For the first 24 years of my life I didn’t read books. I found it hard to focus on them and most repetitive and boring. But then I noticed that many of the indie founders I was talking to at the time often recommended books for me to read. Instead of responding with “I don’t read” I figured I would try to give it a go.
The first book I read was actually “How to Get Rich” by Felix Dennis, which is frankly a terrible title but it was suggested by Sam Parr who calls his podcast “My First Million”. I digress. The book itself was fantastic. Captivating, funny and a ton of lessons to be learned.
After reading this book I was hooked on reading. I found the process of switching off from a screen and spending 15 minutes to a few hours sitting there turning pages to be incredibly cathartic. And even if I wasn’t taking notes I was absorbing and learning about new topics.
Now I find the best way to get up to speed on a topic is to read a book on it, which is something Aaron Francis recommended on episode 96 of Indie Bites.
The podcast is also where I started collecting recommendations of the best book from every indie hacker I spoke to on the show. Most people I interview are successful entrepreneurs, so I’m always interested in the book they most recommend to other founders.
I link to the book in question in the show notes of every episode, but I’ve never created a directory of those books.
So, I created indiereads.co.
Here I’ve taken all the books recommended by my guests, added the author, who suggested that book and a link to buy. I’ve also added some useful categorisation including “Indie Must Reads” which are the books recommended by the most guests.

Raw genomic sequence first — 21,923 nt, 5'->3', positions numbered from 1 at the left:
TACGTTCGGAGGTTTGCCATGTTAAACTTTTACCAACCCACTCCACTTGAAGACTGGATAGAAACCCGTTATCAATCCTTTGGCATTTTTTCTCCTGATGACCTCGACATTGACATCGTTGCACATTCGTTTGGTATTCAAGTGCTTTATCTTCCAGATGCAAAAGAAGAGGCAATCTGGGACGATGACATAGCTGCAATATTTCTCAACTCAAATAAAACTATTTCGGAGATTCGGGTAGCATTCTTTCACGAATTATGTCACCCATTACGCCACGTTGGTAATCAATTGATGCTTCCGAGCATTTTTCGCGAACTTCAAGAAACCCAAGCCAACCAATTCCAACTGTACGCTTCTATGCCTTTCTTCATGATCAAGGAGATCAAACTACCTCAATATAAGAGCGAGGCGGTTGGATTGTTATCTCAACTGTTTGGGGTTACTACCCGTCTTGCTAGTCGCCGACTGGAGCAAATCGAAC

Of those books, there were a few standouts that were recommended over and over again.
- Shoe Dog, by Phil Knight (6 guests recommended)
- Atomic Habits, by James Clear (6)
- Deep Work, by Cal Newport (4)
- The Mom Test, by Rob Fitzpatrick (4)
- Traction, by Gabriel Weinberg/Justin Mares (4)
Interestingly, almost every guest suggested a different book, but these were the clear standouts.
Over the past few years of reading business books I’ve started to see similar patterns and concepts be repeated over and over again, so my favourite way to consume a book is to speed read. Generally you can tell after the first chapter if it’s something you’d feel like continuing with. Sometimes it can just become the same concept drilled into you chapter after chapter to hit a word count, in which case, you can put it down.
This has also meant that I’ve started to dabble in fiction books which is an altogether different, but very pleasant experience.
So, there you have why I love reading and why I created indiereads.co to collect the books suggested by the brightest indie minds. Next time you are wondering what book you should add to your bookshelf, check it out.